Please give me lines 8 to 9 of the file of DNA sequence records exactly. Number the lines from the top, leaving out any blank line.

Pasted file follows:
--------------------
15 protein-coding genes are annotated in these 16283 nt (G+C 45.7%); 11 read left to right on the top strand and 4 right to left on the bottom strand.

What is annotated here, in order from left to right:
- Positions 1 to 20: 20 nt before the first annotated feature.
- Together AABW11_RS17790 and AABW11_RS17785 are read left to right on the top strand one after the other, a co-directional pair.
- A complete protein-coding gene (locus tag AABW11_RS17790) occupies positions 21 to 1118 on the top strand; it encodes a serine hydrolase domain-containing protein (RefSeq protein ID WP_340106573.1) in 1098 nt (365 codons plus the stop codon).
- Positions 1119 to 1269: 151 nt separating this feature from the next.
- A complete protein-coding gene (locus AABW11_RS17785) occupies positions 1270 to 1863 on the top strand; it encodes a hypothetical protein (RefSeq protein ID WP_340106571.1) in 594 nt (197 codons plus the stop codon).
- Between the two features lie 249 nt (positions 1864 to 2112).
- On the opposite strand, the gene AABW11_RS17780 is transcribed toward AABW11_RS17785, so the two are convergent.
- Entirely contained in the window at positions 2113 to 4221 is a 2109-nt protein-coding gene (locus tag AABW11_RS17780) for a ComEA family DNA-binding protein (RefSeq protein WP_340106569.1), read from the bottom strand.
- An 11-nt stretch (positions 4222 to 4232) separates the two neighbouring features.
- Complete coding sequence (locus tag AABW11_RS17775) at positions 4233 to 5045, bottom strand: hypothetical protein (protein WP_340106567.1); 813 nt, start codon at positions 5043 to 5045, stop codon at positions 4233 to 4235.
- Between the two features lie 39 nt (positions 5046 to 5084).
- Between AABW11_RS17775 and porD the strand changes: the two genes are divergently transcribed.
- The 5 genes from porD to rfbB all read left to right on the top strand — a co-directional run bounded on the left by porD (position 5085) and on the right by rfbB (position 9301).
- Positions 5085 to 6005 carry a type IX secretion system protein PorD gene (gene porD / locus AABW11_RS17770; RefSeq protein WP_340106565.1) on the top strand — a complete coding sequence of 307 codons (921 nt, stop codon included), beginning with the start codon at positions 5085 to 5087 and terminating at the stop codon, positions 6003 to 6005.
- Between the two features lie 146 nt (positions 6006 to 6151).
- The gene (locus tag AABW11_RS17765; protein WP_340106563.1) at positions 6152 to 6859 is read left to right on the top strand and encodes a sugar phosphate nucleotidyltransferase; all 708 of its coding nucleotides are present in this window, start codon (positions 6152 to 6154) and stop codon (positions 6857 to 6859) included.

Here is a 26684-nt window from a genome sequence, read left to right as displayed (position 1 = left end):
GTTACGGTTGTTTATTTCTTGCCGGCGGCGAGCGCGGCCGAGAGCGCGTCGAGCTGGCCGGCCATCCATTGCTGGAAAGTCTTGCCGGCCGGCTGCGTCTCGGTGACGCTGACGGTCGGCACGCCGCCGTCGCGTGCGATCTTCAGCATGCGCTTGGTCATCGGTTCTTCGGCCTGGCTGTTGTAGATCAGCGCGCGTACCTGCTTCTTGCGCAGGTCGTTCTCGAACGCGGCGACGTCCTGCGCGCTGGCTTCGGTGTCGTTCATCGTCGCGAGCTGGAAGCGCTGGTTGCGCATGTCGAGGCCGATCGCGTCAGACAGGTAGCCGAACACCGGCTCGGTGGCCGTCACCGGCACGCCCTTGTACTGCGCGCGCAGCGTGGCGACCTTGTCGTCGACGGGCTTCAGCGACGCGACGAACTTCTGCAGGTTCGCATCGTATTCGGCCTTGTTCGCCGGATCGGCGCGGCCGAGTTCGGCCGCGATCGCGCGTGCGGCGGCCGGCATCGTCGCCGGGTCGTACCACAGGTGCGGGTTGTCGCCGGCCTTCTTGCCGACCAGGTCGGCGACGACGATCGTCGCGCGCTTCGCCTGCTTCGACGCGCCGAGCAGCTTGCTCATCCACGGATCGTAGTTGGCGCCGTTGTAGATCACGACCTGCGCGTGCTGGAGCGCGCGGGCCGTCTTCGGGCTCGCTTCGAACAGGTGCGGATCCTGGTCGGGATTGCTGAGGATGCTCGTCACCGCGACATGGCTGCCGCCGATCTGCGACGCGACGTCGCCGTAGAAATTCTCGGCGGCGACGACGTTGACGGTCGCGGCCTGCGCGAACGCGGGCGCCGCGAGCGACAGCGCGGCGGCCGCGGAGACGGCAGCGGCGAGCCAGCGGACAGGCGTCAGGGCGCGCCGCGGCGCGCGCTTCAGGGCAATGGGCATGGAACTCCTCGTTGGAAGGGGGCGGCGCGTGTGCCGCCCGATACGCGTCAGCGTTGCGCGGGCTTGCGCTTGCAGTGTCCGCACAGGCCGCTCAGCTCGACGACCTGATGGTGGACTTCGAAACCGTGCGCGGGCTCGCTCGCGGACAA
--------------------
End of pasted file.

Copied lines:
- Between the two features lie 249 nt (positions 1864 to 2112).
- On the opposite strand, the gene AABW11_RS17780 is transcribed toward AABW11_RS17785, so the two are convergent.